10 December 2012
Tales from the Archive: How do food researchers from different disciplines use archives
Social scientists conducting food research are increasingly turning to archives to collect data for their studies or in some cases starting their research with a piece of found data from the archives, but what are the rewards, difficulties and methodological questions which arise when conducting ‘fieldwork in the archives’? (Bretell, 1998)
On 19th November the British Library hosted Tales from the Archive. This day-long workshop featured presentations from a range of speakers, all of whom shared their experiences and insights on working with archives to carry out food related research. The talks raised questions about the (re)use of archives by social scientists - how to social scientists engage with historical archives? What are the challenges of using archival material in social science research? How do we distinguish between primary and secondary data? How do we situate the context of an archive in our research?
Polly Russell, Lead Curator in Social Sciences at the British Library, began her talk ‘Archaeology or Social Research? The Biography of an Archive’ by offering a tentative definition of an archive as “a place where material not originally intended for publication is deposited for future use.” This raised the issue of how the data collected by a research project and material held in an archive might differ. While research projects collect data for a known objective, archives are often created for future, unknown researchers. Polly encouraged the exploration of archives by social scientists but with an understanding of an archive’s remit and biography
A discussion point which ran throughout the workshop was the difficulty in distinguishing between a a primary and a secondary source. Professor Stephen Mennell’s talk entitled ‘Theory-driven use of archives in food research’ discussed the inadequacies of the traditional distinction between primary and secondary sources as set forth by historians. Professor Mennell also spoke about how his theoretical research led him to the fruitful discovery of the Lord Steward’s papers, in the National Archives, a resource which he considers still to be grossly under-exploited.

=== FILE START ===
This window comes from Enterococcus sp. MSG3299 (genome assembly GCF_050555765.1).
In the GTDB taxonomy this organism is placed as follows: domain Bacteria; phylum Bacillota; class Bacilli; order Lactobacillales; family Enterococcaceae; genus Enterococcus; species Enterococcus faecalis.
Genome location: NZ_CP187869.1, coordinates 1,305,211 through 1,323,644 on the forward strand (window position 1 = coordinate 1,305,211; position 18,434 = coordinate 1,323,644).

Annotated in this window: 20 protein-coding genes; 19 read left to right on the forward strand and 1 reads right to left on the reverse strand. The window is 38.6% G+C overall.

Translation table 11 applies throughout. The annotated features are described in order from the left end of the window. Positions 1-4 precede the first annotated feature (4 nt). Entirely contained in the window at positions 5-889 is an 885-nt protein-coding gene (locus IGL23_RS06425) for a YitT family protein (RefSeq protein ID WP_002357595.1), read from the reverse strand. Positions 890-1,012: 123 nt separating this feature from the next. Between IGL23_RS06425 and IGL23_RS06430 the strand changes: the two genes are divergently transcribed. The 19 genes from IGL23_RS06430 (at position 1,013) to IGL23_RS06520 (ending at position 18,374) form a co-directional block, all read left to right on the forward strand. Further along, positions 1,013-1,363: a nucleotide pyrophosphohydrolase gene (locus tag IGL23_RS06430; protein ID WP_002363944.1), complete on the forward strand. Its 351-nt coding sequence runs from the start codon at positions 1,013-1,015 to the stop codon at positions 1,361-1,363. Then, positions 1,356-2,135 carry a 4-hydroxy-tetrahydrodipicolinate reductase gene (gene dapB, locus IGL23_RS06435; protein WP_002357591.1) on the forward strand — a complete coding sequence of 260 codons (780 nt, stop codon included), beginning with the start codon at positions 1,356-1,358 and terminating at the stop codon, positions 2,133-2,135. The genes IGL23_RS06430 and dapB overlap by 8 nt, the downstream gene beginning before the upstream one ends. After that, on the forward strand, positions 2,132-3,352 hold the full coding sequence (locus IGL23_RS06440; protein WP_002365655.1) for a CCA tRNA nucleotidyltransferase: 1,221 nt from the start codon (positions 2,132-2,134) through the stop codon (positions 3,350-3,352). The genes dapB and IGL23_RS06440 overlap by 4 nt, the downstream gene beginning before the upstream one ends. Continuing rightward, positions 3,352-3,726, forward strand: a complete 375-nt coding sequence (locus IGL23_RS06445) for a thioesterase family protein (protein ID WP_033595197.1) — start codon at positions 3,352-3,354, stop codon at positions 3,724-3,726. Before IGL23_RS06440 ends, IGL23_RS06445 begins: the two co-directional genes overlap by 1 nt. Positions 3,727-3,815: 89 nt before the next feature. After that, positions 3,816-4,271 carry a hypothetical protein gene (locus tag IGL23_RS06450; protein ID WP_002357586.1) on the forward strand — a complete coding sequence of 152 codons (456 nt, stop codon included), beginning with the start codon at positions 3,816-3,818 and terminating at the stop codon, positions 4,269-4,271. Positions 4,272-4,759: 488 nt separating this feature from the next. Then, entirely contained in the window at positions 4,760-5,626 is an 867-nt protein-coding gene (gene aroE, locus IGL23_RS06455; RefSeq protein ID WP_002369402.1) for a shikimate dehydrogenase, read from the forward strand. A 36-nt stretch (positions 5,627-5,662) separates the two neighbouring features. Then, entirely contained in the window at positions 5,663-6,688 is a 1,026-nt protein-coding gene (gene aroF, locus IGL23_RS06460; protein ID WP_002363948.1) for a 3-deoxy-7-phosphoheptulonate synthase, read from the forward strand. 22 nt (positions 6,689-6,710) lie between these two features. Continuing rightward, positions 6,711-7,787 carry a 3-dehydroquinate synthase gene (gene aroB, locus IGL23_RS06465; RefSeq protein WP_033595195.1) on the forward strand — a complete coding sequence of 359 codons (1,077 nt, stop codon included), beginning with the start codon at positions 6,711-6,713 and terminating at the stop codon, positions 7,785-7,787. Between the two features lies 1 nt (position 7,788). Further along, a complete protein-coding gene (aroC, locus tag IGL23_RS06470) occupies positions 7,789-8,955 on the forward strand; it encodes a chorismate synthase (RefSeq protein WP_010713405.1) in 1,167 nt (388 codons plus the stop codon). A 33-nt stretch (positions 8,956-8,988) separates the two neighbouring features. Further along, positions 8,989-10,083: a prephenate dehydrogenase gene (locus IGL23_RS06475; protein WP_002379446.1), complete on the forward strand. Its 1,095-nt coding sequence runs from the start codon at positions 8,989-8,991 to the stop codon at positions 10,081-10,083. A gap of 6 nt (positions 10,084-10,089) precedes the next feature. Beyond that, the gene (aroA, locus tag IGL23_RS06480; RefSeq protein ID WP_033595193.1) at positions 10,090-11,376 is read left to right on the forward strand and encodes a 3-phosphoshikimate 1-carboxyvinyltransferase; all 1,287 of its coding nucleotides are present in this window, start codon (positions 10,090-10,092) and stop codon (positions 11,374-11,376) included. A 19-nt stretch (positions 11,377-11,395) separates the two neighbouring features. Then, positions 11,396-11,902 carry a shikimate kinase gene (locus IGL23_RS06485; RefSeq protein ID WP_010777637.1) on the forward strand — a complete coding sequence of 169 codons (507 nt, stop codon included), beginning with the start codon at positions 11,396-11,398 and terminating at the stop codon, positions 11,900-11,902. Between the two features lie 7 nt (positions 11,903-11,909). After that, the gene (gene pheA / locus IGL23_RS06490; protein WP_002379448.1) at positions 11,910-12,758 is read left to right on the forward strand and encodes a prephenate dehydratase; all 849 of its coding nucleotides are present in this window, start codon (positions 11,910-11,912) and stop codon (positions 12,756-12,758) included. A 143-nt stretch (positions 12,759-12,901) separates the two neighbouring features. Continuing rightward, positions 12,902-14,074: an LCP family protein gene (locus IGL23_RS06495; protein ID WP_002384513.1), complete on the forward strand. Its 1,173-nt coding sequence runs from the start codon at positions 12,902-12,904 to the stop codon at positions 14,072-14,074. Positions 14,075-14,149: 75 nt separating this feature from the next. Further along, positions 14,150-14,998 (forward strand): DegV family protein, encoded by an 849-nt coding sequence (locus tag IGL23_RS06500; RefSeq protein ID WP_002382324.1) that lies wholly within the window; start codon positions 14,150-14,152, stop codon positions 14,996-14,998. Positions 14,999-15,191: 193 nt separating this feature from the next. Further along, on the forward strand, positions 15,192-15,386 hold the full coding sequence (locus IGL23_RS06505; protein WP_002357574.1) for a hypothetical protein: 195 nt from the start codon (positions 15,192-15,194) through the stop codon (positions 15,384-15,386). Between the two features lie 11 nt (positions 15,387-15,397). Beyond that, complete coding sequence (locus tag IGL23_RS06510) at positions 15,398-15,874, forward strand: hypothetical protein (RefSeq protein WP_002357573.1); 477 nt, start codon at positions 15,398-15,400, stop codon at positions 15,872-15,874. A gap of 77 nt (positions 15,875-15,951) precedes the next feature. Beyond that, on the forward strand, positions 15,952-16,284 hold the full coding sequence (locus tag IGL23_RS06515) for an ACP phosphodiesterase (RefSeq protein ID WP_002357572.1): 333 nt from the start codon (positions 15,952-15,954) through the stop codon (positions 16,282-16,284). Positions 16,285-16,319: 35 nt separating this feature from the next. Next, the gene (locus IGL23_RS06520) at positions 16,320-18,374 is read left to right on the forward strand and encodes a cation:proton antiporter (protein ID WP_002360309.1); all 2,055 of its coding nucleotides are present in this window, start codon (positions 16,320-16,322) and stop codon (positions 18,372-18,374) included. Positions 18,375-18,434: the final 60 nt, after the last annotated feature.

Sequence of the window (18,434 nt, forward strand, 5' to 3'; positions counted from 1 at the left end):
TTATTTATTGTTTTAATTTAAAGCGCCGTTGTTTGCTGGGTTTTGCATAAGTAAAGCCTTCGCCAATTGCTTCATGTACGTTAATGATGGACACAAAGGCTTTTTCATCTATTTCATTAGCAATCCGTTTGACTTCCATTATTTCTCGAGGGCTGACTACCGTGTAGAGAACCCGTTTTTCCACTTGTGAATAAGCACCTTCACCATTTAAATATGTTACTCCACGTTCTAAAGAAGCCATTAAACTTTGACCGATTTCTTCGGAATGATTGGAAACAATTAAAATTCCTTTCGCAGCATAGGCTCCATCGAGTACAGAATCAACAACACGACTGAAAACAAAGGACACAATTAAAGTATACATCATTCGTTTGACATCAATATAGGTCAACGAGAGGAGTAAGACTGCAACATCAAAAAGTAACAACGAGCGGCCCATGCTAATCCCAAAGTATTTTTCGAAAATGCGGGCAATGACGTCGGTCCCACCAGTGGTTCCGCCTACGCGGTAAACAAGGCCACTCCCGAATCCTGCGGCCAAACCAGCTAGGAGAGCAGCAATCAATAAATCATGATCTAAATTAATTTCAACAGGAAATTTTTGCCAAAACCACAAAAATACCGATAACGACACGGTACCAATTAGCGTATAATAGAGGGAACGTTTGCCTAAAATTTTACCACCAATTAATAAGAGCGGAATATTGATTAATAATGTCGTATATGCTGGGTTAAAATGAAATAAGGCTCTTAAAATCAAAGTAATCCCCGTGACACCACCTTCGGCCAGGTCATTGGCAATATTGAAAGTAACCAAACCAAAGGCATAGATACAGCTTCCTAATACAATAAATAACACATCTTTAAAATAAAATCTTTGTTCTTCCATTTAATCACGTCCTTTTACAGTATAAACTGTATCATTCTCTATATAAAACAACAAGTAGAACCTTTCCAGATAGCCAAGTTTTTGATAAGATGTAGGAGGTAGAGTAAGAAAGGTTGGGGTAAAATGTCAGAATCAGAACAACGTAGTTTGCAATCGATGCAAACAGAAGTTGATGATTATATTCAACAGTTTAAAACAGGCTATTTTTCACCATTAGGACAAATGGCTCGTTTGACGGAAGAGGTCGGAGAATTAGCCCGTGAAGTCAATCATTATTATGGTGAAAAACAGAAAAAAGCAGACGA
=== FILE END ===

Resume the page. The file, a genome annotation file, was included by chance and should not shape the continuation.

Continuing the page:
Dr Libby Bishop highlighted the rich body of food related data available at the UK Data Service and Helen Wakely, Archivist at the Wellcome Library, reflected on her own discoveries made while ‘Shopping around the archives’ (the title of her talk) which included a collection of recipe cards for some elaborate moulded jellies. Helen also described how archival practice at the Wellcome Library is increasingly moving towards a thematic rather than format driven approach to collecting materials relating to selected subjects such as food, health and nutrition. In her talk ‘On the Strategic Use of Archives in Sociological Research about Food’ Professor Anne Murcott described using Kelly’s business directories to establish the historical existence of ethnic populations and imported food businesses in Cardiff. Like other speakers, she encouraged researchers to first explore existing archival materials before embarking on creating new data sets.
In his talk entitled “‘Sold with a story’: food narratives from farm to fork” Professor Peter Jackson discussed the British Library’s Food: from source to salespoint oral history archive, to which his research project Manufacturing Meaning Along the Food Commodity Chain contributed. Peter raised the question of the different ways social scientists and oral historians view archival material and the tensions between valuing the ‘integrity’ of the whole life while also attempting to make wider arguments about social change.
A discussion with all speakers at the end of the day suggested that ‘Tales from the Archive’ had been a good starting place for discussion about the issues involved in social science food researchers using archives. It was agreed that the many different contexts of use and re-use, as well as the data itself, need to be evaluated in any analysis of archival material and that the ethical issues raised by archival research require further discussion.
By Sue Msallem, British Library Social Science Department
Caroline B. Brettell, 1998, "Fieldwork in the Archives: Methods and Sources in Historical Anthropology, pp. 513-546, in Research Methods in Cultural Anthropology, Second Edition. Walnut Creek, CA: AltaMira Press.
To find out more about our Food Studies materials and watch a video of Dr Polly Russell talking about our archives which relate to food, visit our pages on the ESRC website here.